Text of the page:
Netflix reminded us this week that TV content does not come as easily as switching on your flat screen. The company’s stock price dipped 5 percent after news that Walt Disney is starting its own streaming business. That has investors all cautious and concerned. Disney contributes a hoard of TV shows and movies. Pixar, Marvel Studios, Lucas Films, ESPN and a host of other studios fall under its brand. Safe to say, the end of this deal will certainly not go unnoticed.
There is another up-and-comer though. Facebook also launched its its own video content hub. It houses original niche programs not unlike your favorite YouTube show. The video shows under Facebook cover sporting content, celebrity news shows, cooking shows, reality shows and more. For some, the new venture from the world’s largest social network seems like a small blip. Then again, so was Netflix 2 decades ago, and look at it now.
Fatal flaw for Netflix
Tech and entertainment giants are catching onto Netflix’s fatal flaw. Over the next decade, this problem could hurt the company’s value by a lot. See, Netflix is a great platform. It is relevant and trendy, entertaining and full of shows that draws more subscribers year after year. The thing is though, the company is essentially great at finding other content makers then securing deals to stream their shows.
Netflix is good and searching for content and licensing deals to offer that content on its platform. It effectively rents and does not own an overwhelming portion of the shows it streams. Here lies the company’s fatal flaw. If other studios decide to seek greener pastures, what does that leave Netflix? Very little, I assure you, at least nothing close to what it offers now.
This highlights the sizzling race among video content providers for more original, in-house shows. A lot of the Netflix Originals do not really belong to the platform. Orange is the New Black, House of Card and several other hits attributed to the streaming giant are actually not its property.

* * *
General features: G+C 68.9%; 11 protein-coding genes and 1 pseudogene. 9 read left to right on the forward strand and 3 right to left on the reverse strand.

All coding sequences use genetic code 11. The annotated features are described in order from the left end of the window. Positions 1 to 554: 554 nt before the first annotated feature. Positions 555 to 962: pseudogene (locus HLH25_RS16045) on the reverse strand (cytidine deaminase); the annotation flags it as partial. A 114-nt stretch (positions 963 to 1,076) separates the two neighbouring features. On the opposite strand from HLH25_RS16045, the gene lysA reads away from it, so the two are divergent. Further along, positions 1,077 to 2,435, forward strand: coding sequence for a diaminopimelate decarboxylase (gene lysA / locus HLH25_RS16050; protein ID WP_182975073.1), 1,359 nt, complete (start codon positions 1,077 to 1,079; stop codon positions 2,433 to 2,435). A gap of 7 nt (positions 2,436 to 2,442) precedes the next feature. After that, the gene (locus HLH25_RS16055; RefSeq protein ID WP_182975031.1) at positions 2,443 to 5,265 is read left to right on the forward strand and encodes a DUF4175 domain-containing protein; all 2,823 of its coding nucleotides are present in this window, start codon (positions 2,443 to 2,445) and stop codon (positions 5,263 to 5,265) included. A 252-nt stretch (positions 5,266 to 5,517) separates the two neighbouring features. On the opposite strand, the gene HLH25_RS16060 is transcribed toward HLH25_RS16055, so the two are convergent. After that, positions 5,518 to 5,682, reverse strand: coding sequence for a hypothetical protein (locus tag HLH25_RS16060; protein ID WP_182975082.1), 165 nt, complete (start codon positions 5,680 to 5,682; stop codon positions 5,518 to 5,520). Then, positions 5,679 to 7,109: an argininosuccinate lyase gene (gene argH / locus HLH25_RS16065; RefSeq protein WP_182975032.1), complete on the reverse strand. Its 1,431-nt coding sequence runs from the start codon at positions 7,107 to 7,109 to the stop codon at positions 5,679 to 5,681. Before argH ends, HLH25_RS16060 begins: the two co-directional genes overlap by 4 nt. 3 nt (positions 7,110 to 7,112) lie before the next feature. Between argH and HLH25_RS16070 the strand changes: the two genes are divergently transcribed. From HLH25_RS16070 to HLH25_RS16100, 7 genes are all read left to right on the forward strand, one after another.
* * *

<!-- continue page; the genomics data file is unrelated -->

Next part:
There are two methods of securing original, in-house content: make it yourself or buy it. Neither option is as simple as it sounds, nor is either option cheap. Netflix is learning the latter fact the hard way.
The bane of Netflix originals
In a bid for more shows, the streamer burned through cash like few other content studios. In 2015, $900 million was spent. The company then realized that it needed more content to feed and fuel its growing subscriber base. A year later, $900 million in expenses nearly doubled to $1.7 billion. Growing still, Netflix expects to fork out up to $2.5 billion this year alone.
That is mostly financed through junk bond deals. Netflix is in a fair $4.8 billion long-term debt hole. All things considered, this makes the company a good investment when you factor in its near $75 billion market cap. The stock is sound and projected to grow in years come. However, that original content content will hurt it if other studios get the same idea as Disney.
Disney’s departure is still dire for Netflix. There is hardly a way to tell how many Netflix shows belong to the studio. Friday bring news of a deal being made with the Mickey Mouse studio to retain certain blockbusters movies and shows. The Star Wars films and Marvel movies are a part of that agreement.
Right now, management probably feels the pain of not owning enough shows. Cheer up though, the company bought a comic studio this week. More buys like the Millarworld purchase are bound to take place as the company leverages its original content shortfall.